Key & Peele, the acclaimed show that has been gracing Comedy Central for five seasons, will end its run this September, according to the Wrap.
“This is our final season – and it’s not because of Comedy Central, it’s us,” Key said. “It was just time for us to explore other things, together and apart. I compare it to Gene Wilder and Richard Pryor. We might make a movie and then do our own thing for three years and then come back and do another movie.” He added, “I’m thinking we could do that every three years – take a year, go bang out a movie. That’s the plan right now.”
The current season, which began airing July 8, displays a discernible shift in tone from the previous four. The first few seasons offered up copious amounts of yelling and clever bombast, drawing comparisons to Dave Chappelle’s brand of comedy. But this season has, so far, jettisoned a lot of the outbursts and rambunctiousness (though not all of it: The season premiere has a locker-room sketch that perfectly encapsulates the feeling of ramming your head into a locker to get pumped up for the big game). The short interstitial scenes of Key and Peele talking to an audience were replaced by casual, almost surreal conversations between the two. The show's last three episodes have been permeated by an almost pensive air, which makes the abrupt outbursts even more jarring — and effective. Most of the show’s episodes have been helmed by Peter Atencio, who deserves recognition for his deft ability to help the comedians balance their incisive racial commentary with acerbic humor (the most recent episode features Peele as a bearded savior of impoverished African children who asks for donations of beards instead of money).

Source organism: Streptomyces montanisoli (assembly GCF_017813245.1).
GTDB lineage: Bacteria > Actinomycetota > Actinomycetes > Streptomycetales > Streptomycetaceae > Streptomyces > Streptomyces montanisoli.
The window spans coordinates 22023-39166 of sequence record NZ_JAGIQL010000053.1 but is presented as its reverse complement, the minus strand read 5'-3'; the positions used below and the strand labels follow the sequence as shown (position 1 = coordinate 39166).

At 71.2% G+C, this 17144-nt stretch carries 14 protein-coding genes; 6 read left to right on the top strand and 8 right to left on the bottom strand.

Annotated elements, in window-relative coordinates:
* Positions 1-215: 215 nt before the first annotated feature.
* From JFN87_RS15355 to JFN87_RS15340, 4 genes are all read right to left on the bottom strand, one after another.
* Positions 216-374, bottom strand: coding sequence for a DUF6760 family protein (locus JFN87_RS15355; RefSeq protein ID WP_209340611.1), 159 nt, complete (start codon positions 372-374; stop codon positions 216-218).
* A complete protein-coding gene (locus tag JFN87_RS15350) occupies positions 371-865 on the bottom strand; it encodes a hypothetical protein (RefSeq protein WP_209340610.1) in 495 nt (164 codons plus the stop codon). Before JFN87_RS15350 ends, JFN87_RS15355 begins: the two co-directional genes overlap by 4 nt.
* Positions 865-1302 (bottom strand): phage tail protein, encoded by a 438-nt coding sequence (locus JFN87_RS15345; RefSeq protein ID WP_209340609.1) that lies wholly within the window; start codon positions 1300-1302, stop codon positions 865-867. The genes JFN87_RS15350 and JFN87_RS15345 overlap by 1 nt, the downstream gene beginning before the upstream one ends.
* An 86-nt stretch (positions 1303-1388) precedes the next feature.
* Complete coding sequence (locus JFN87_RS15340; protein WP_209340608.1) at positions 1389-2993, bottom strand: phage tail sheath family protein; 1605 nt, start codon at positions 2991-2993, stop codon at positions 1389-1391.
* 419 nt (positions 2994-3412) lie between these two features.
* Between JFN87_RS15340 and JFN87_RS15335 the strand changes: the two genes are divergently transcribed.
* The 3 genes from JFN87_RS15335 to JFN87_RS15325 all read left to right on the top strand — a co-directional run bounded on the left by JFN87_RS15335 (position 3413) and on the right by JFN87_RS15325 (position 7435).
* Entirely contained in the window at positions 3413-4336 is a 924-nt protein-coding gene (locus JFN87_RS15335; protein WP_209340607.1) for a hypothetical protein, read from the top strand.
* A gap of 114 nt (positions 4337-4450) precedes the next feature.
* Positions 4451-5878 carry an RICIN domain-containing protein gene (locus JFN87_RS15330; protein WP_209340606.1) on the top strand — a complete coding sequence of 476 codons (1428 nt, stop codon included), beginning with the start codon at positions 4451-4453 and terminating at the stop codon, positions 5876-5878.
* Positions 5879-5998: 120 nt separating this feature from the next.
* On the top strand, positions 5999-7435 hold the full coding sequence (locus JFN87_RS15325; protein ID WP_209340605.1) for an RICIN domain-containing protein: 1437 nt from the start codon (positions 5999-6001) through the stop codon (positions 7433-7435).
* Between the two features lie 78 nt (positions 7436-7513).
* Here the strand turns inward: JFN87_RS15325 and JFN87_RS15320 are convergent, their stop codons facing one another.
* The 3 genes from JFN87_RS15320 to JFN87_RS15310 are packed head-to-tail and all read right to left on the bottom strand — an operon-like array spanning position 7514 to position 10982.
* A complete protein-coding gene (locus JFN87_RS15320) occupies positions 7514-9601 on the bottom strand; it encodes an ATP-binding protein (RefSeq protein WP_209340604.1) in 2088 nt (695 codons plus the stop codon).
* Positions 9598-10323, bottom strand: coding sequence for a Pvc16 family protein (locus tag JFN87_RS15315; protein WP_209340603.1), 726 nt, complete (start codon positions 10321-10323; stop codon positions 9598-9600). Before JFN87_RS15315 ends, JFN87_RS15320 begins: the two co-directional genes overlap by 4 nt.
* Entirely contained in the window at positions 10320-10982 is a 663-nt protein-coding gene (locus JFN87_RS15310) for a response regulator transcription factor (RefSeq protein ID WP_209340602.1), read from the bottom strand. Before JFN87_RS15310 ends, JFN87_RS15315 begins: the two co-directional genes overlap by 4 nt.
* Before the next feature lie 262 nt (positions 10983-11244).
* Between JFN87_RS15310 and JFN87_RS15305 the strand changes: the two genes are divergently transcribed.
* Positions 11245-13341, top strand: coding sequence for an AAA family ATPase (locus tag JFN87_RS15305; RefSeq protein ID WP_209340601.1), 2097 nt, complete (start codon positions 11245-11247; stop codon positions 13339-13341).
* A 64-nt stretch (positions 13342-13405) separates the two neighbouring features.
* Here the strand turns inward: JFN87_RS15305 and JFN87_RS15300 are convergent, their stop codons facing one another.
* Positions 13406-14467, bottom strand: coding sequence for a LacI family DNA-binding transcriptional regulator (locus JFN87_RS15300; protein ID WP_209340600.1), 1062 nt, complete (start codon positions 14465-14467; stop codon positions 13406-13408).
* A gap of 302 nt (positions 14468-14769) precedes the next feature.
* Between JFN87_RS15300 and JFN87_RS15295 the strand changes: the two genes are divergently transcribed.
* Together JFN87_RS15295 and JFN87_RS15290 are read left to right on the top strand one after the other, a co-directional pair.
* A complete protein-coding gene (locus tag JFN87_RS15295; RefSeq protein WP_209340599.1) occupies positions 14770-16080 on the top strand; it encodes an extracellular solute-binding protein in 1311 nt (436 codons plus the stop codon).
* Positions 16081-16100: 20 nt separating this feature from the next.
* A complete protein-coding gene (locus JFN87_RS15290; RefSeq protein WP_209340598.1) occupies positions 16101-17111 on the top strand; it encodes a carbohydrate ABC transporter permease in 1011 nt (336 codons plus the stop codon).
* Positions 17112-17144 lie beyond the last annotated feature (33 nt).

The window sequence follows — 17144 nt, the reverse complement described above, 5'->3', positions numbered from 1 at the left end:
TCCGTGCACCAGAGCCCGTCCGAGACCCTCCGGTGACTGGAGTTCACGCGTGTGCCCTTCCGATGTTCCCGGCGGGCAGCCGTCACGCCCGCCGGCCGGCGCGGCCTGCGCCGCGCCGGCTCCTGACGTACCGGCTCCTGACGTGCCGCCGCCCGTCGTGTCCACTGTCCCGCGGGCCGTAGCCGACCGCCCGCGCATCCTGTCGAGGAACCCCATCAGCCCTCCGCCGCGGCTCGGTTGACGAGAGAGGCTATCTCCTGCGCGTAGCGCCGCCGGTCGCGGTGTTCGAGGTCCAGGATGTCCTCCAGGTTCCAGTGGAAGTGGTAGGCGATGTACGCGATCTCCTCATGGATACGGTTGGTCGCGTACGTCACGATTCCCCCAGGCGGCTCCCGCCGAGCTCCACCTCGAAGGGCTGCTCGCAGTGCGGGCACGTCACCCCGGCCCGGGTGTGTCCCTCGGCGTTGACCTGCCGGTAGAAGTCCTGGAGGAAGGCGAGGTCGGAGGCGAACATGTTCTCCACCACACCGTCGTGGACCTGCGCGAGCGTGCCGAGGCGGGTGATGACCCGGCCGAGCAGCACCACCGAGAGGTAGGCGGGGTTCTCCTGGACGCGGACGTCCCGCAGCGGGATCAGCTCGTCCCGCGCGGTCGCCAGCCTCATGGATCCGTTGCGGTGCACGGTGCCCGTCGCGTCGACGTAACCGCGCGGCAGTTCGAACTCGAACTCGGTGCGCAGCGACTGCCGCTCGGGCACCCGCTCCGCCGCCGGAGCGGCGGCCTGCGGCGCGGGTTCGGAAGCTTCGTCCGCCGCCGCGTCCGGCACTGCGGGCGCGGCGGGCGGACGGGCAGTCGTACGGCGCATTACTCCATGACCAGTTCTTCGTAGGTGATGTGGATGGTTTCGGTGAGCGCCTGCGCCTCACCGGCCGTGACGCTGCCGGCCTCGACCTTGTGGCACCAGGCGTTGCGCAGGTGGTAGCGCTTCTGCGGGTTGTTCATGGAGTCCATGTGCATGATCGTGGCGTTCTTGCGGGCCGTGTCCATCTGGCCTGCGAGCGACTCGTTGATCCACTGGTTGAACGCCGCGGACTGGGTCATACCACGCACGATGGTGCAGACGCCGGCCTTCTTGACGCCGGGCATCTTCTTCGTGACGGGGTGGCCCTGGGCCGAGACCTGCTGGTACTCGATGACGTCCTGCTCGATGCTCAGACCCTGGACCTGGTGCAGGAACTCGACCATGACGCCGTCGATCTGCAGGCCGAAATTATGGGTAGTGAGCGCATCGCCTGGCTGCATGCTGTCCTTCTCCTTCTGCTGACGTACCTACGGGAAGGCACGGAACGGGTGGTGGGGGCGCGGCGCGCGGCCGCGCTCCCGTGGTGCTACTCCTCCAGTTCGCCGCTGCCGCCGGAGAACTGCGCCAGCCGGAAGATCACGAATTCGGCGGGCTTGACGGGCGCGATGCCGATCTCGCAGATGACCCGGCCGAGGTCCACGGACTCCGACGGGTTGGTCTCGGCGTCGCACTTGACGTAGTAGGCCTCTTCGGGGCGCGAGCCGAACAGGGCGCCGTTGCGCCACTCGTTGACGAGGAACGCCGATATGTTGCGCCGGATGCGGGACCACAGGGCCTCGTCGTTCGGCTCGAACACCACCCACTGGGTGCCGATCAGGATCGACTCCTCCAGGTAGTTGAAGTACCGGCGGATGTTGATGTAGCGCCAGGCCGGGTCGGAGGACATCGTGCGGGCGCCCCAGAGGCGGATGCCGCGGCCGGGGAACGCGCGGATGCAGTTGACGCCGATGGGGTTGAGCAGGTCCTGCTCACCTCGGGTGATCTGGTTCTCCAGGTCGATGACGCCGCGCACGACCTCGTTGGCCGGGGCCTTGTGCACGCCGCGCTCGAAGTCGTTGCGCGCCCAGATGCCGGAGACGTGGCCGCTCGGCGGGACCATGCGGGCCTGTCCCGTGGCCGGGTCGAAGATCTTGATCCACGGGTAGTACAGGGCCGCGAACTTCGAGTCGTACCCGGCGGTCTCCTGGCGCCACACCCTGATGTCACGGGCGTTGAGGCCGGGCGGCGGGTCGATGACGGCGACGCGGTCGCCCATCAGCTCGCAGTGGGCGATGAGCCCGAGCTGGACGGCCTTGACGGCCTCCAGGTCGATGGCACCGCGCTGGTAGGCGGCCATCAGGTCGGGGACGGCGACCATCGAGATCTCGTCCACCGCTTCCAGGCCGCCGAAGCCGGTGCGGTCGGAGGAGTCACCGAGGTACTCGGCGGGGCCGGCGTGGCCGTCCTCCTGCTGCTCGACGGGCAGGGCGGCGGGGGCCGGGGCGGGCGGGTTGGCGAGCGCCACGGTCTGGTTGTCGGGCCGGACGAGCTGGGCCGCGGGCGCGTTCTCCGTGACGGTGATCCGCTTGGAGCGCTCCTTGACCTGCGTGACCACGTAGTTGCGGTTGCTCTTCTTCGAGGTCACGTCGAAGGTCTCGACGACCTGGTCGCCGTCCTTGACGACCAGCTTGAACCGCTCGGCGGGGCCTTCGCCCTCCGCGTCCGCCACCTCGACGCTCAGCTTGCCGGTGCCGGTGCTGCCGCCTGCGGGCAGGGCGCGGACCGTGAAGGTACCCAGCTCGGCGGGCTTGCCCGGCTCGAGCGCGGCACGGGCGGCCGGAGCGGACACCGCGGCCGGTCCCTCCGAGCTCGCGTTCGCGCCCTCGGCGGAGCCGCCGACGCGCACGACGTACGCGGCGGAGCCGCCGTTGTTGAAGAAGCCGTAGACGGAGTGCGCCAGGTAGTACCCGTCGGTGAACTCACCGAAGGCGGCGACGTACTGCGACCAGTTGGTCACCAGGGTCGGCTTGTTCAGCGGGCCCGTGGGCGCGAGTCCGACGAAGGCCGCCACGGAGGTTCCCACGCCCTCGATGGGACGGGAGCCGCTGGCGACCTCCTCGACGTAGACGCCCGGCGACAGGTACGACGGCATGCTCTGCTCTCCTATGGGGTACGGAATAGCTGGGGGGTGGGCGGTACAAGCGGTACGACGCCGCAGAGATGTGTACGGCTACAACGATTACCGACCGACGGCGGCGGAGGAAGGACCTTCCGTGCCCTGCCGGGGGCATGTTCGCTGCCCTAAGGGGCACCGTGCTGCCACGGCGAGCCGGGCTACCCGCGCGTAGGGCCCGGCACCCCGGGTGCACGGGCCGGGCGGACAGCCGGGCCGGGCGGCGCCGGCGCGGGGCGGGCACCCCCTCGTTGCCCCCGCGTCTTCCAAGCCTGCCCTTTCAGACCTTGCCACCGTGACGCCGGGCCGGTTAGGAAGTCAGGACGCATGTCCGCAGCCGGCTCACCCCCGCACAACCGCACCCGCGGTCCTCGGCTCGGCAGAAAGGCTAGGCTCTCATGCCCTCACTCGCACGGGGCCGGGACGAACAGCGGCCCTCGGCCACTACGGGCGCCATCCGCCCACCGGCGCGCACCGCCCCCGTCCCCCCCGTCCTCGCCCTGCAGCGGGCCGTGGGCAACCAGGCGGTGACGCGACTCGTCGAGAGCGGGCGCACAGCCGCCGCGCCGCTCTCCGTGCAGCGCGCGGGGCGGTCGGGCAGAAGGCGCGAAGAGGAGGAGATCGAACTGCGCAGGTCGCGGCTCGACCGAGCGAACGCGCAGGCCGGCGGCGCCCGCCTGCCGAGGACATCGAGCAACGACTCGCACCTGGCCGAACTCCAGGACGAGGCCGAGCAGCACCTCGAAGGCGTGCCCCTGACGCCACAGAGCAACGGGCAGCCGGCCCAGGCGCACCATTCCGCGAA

Key & Peele isn't just a great comedy sketch show — it's an important show, offering a not-white-guy perspective that prime-time television lacks. It’s sad to see it go, but don’t worry: Given the duo’s tenacity, it’s likely they’ll have another project off the ground soon. For now you can watch their brilliant sketch “Negrotown” below.